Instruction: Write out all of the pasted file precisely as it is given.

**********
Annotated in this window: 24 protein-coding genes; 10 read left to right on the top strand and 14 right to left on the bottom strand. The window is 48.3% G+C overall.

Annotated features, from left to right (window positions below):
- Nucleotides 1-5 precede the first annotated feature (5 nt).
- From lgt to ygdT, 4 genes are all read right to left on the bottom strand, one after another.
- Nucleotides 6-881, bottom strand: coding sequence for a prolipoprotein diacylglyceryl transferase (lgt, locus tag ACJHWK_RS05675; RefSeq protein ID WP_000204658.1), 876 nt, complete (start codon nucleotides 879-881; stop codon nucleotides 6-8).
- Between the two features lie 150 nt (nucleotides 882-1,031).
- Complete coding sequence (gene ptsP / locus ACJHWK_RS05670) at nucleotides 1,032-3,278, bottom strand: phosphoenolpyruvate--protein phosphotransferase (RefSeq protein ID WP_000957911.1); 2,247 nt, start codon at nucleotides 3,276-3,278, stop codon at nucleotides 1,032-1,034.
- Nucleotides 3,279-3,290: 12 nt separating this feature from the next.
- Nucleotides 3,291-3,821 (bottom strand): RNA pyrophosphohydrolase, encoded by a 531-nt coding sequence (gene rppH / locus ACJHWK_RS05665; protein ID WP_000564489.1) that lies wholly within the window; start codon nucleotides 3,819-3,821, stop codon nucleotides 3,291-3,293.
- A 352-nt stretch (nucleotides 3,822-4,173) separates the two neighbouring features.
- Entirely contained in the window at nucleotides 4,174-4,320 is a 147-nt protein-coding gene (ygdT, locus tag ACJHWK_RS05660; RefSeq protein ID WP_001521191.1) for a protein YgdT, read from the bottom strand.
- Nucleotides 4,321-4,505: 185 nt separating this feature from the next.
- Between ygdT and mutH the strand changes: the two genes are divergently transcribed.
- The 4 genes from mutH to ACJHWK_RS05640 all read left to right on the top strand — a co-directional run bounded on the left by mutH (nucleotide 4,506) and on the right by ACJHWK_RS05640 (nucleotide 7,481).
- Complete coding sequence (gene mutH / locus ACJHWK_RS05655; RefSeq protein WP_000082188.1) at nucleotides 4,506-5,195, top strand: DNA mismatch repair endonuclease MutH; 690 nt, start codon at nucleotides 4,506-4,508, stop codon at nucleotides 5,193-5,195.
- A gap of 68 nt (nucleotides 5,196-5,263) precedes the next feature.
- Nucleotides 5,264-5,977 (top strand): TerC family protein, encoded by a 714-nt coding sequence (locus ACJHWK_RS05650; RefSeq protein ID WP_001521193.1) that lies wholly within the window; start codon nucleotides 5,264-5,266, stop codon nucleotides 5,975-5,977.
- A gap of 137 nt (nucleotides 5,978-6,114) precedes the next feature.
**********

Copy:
Annotated in this window: 24 protein-coding genes; 10 read left to right on the top strand and 14 right to left on the bottom strand. The window is 48.3% G+C overall.

Annotated features, from left to right (window positions below):
- Nucleotides 1-5 precede the first annotated feature (5 nt).
- From lgt to ygdT, 4 genes are all read right to left on the bottom strand, one after another.
- Nucleotides 6-881, bottom strand: coding sequence for a prolipoprotein diacylglyceryl transferase (lgt, locus tag ACJHWK_RS05675; RefSeq protein ID WP_000204658.1), 876 nt, complete (start codon nucleotides 879-881; stop codon nucleotides 6-8).
- Between the two features lie 150 nt (nucleotides 882-1,031).
- Complete coding sequence (gene ptsP / locus ACJHWK_RS05670) at nucleotides 1,032-3,278, bottom strand: phosphoenolpyruvate--protein phosphotransferase (RefSeq protein ID WP_000957911.1); 2,247 nt, start codon at nucleotides 3,276-3,278, stop codon at nucleotides 1,032-1,034.
- Nucleotides 3,279-3,290: 12 nt separating this feature from the next.
- Nucleotides 3,291-3,821 (bottom strand): RNA pyrophosphohydrolase, encoded by a 531-nt coding sequence (gene rppH / locus ACJHWK_RS05665; protein ID WP_000564489.1) that lies wholly within the window; start codon nucleotides 3,819-3,821, stop codon nucleotides 3,291-3,293.
- A 352-nt stretch (nucleotides 3,822-4,173) separates the two neighbouring features.
- Entirely contained in the window at nucleotides 4,174-4,320 is a 147-nt protein-coding gene (ygdT, locus tag ACJHWK_RS05660; RefSeq protein ID WP_001521191.1) for a protein YgdT, read from the bottom strand.
- Nucleotides 4,321-4,505: 185 nt separating this feature from the next.
- Between ygdT and mutH the strand changes: the two genes are divergently transcribed.
- The 4 genes from mutH to ACJHWK_RS05640 all read left to right on the top strand — a co-directional run bounded on the left by mutH (nucleotide 4,506) and on the right by ACJHWK_RS05640 (nucleotide 7,481).
- Complete coding sequence (gene mutH / locus ACJHWK_RS05655; RefSeq protein WP_000082188.1) at nucleotides 4,506-5,195, top strand: DNA mismatch repair endonuclease MutH; 690 nt, start codon at nucleotides 4,506-4,508, stop codon at nucleotides 5,193-5,195.
- A gap of 68 nt (nucleotides 5,196-5,263) precedes the next feature.
- Nucleotides 5,264-5,977 (top strand): TerC family protein, encoded by a 714-nt coding sequence (locus ACJHWK_RS05650; RefSeq protein ID WP_001521193.1) that lies wholly within the window; start codon nucleotides 5,264-5,266, stop codon nucleotides 5,975-5,977.
- A gap of 137 nt (nucleotides 5,978-6,114) precedes the next feature.